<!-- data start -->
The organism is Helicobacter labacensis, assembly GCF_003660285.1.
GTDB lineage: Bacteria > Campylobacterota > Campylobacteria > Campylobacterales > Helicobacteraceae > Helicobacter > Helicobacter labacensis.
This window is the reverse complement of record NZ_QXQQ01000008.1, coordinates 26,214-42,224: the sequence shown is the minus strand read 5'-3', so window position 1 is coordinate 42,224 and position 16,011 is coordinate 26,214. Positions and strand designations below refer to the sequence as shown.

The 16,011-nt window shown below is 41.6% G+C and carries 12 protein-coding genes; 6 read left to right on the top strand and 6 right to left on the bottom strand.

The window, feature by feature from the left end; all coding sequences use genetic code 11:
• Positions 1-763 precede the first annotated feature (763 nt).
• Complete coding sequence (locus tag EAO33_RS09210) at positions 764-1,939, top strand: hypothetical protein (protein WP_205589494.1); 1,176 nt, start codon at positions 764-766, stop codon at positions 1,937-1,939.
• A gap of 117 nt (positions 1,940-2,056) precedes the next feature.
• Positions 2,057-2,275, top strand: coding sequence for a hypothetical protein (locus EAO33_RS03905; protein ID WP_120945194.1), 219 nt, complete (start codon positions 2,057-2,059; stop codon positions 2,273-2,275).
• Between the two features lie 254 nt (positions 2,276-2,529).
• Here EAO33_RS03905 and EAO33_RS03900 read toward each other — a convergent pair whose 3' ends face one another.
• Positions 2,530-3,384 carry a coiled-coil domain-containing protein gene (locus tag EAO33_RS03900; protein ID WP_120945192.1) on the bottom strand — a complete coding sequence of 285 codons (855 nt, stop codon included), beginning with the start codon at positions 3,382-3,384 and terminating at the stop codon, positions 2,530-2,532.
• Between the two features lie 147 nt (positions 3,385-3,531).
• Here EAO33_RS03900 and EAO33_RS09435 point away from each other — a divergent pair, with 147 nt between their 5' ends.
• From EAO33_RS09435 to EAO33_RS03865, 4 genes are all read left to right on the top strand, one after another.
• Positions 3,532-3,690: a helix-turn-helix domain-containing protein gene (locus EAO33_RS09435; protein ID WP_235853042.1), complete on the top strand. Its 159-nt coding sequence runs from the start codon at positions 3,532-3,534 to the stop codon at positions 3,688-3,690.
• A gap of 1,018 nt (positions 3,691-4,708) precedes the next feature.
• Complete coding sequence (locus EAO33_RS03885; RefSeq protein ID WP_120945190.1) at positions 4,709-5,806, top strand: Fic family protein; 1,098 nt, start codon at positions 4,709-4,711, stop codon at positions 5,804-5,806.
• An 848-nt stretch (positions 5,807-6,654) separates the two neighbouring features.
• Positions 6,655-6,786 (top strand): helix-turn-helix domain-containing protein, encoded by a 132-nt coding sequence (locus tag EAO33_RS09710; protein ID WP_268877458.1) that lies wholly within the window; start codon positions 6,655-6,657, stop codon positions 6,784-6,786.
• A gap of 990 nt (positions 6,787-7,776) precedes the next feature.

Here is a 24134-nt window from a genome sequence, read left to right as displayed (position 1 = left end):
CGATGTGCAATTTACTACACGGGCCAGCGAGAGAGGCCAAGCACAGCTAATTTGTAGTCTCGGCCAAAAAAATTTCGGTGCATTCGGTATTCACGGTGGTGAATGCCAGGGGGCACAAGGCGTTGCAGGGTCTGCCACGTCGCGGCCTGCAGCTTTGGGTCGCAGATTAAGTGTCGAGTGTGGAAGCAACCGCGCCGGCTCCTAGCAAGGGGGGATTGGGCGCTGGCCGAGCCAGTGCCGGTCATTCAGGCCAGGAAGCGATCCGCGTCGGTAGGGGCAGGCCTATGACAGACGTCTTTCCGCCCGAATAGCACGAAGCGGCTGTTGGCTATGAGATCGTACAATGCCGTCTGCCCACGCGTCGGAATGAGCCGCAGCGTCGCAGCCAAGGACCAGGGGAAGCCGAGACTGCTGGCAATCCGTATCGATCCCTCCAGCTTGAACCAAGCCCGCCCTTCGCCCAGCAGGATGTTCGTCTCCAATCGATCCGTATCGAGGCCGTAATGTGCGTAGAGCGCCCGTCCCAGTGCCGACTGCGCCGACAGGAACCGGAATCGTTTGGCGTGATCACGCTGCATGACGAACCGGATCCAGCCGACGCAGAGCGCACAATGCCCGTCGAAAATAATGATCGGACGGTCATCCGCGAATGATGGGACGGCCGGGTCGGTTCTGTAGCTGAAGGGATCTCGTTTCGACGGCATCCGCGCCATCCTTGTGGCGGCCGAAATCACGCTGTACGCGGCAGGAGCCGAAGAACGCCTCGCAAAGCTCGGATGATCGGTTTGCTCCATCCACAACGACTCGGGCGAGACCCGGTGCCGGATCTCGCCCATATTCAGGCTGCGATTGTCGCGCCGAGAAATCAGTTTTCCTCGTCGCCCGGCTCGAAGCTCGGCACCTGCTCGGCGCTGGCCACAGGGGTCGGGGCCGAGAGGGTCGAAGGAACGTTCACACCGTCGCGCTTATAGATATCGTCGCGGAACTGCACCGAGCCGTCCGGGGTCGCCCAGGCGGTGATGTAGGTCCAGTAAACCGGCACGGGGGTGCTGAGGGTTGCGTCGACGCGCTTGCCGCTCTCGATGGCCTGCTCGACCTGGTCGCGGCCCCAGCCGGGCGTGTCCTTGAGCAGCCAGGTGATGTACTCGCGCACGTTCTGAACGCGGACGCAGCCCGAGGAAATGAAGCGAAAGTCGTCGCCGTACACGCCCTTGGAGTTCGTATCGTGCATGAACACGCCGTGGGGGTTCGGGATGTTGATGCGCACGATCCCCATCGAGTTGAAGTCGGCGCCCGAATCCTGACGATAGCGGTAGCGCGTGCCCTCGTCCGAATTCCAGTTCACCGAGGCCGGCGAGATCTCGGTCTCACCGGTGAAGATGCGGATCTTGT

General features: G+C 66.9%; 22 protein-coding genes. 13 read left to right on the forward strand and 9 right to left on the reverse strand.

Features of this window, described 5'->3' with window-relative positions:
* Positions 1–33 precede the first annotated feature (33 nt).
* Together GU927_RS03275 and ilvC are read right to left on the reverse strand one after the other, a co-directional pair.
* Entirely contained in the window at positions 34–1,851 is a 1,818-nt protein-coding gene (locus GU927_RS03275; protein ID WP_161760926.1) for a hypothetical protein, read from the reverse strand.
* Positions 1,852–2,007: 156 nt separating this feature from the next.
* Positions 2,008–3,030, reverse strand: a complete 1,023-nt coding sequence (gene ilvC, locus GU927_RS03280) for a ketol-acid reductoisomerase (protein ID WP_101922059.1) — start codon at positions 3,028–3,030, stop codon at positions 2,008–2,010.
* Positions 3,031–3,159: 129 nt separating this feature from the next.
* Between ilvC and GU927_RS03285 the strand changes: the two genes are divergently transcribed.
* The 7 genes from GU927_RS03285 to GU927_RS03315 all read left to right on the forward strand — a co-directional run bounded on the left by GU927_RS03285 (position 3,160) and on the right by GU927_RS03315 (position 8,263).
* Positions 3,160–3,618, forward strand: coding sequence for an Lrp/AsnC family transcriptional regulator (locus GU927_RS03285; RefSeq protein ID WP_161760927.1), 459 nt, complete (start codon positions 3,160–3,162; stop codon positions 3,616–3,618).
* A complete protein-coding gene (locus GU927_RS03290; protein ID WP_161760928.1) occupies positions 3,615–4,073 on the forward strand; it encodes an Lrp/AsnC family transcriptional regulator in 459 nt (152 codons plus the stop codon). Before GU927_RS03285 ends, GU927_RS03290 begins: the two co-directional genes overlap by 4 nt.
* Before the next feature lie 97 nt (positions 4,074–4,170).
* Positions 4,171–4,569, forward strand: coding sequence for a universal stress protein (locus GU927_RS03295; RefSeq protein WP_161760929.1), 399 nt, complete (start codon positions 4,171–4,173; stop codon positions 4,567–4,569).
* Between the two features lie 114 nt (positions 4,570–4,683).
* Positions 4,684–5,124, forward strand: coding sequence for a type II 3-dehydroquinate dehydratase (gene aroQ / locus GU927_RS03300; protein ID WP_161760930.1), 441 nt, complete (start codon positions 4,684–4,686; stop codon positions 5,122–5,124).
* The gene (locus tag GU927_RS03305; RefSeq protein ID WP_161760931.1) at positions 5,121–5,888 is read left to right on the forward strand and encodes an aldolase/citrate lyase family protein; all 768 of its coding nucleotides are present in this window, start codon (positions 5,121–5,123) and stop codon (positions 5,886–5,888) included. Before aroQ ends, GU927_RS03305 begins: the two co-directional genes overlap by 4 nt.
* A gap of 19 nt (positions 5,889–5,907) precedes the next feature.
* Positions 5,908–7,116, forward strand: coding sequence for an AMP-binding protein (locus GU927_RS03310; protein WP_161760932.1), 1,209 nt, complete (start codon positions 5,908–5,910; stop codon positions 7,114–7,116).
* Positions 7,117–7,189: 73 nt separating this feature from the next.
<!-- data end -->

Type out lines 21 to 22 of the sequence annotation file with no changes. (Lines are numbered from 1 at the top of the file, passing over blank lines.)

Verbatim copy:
• A gap of 990 nt (positions 6,787-7,776) precedes the next feature.

Here is a 24134-nt window from a genome sequence, read left to right as displayed (position 1 = left end):